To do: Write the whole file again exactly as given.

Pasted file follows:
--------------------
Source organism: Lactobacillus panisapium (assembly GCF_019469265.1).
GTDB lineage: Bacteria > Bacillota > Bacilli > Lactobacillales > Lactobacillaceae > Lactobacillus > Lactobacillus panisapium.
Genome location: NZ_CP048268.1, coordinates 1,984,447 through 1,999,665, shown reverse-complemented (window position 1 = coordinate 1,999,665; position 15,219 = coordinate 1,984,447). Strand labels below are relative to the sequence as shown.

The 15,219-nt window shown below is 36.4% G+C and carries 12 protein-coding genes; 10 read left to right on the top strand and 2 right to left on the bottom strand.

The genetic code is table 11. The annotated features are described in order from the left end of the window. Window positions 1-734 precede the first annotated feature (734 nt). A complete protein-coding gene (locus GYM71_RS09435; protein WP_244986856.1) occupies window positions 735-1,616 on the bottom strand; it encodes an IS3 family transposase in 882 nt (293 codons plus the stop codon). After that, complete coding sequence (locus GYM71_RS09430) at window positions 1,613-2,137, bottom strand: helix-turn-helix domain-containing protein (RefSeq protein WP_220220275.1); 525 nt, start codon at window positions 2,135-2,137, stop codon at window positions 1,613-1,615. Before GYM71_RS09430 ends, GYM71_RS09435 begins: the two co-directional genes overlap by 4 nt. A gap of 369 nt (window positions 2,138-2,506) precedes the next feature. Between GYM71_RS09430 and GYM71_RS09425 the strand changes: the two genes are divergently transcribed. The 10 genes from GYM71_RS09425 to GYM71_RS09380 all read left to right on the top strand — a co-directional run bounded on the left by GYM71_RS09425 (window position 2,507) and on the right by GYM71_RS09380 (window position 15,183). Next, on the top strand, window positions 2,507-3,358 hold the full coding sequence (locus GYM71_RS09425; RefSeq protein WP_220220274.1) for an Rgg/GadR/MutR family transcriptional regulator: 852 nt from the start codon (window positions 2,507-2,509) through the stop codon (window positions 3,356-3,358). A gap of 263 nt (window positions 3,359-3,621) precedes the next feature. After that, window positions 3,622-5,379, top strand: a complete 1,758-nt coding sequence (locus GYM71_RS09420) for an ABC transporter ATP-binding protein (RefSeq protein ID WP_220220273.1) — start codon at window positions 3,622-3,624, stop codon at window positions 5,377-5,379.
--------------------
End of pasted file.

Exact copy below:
Source organism: Lactobacillus panisapium (assembly GCF_019469265.1).
GTDB lineage: Bacteria > Bacillota > Bacilli > Lactobacillales > Lactobacillaceae > Lactobacillus > Lactobacillus panisapium.
Genome location: NZ_CP048268.1, coordinates 1,984,447 through 1,999,665, shown reverse-complemented (window position 1 = coordinate 1,999,665; position 15,219 = coordinate 1,984,447). Strand labels below are relative to the sequence as shown.

The 15,219-nt window shown below is 36.4% G+C and carries 12 protein-coding genes; 10 read left to right on the top strand and 2 right to left on the bottom strand.

The genetic code is table 11. The annotated features are described in order from the left end of the window. Window positions 1-734 precede the first annotated feature (734 nt). A complete protein-coding gene (locus GYM71_RS09435; protein WP_244986856.1) occupies window positions 735-1,616 on the bottom strand; it encodes an IS3 family transposase in 882 nt (293 codons plus the stop codon). After that, complete coding sequence (locus GYM71_RS09430) at window positions 1,613-2,137, bottom strand: helix-turn-helix domain-containing protein (RefSeq protein WP_220220275.1); 525 nt, start codon at window positions 2,135-2,137, stop codon at window positions 1,613-1,615. Before GYM71_RS09430 ends, GYM71_RS09435 begins: the two co-directional genes overlap by 4 nt. A gap of 369 nt (window positions 2,138-2,506) precedes the next feature. Between GYM71_RS09430 and GYM71_RS09425 the strand changes: the two genes are divergently transcribed. The 10 genes from GYM71_RS09425 to GYM71_RS09380 all read left to right on the top strand — a co-directional run bounded on the left by GYM71_RS09425 (window position 2,507) and on the right by GYM71_RS09380 (window position 15,183). Next, on the top strand, window positions 2,507-3,358 hold the full coding sequence (locus GYM71_RS09425; RefSeq protein WP_220220274.1) for an Rgg/GadR/MutR family transcriptional regulator: 852 nt from the start codon (window positions 2,507-2,509) through the stop codon (window positions 3,356-3,358). A gap of 263 nt (window positions 3,359-3,621) precedes the next feature. After that, window positions 3,622-5,379, top strand: a complete 1,758-nt coding sequence (locus GYM71_RS09420) for an ABC transporter ATP-binding protein (RefSeq protein ID WP_220220273.1) — start codon at window positions 3,622-3,624, stop codon at window positions 5,377-5,379.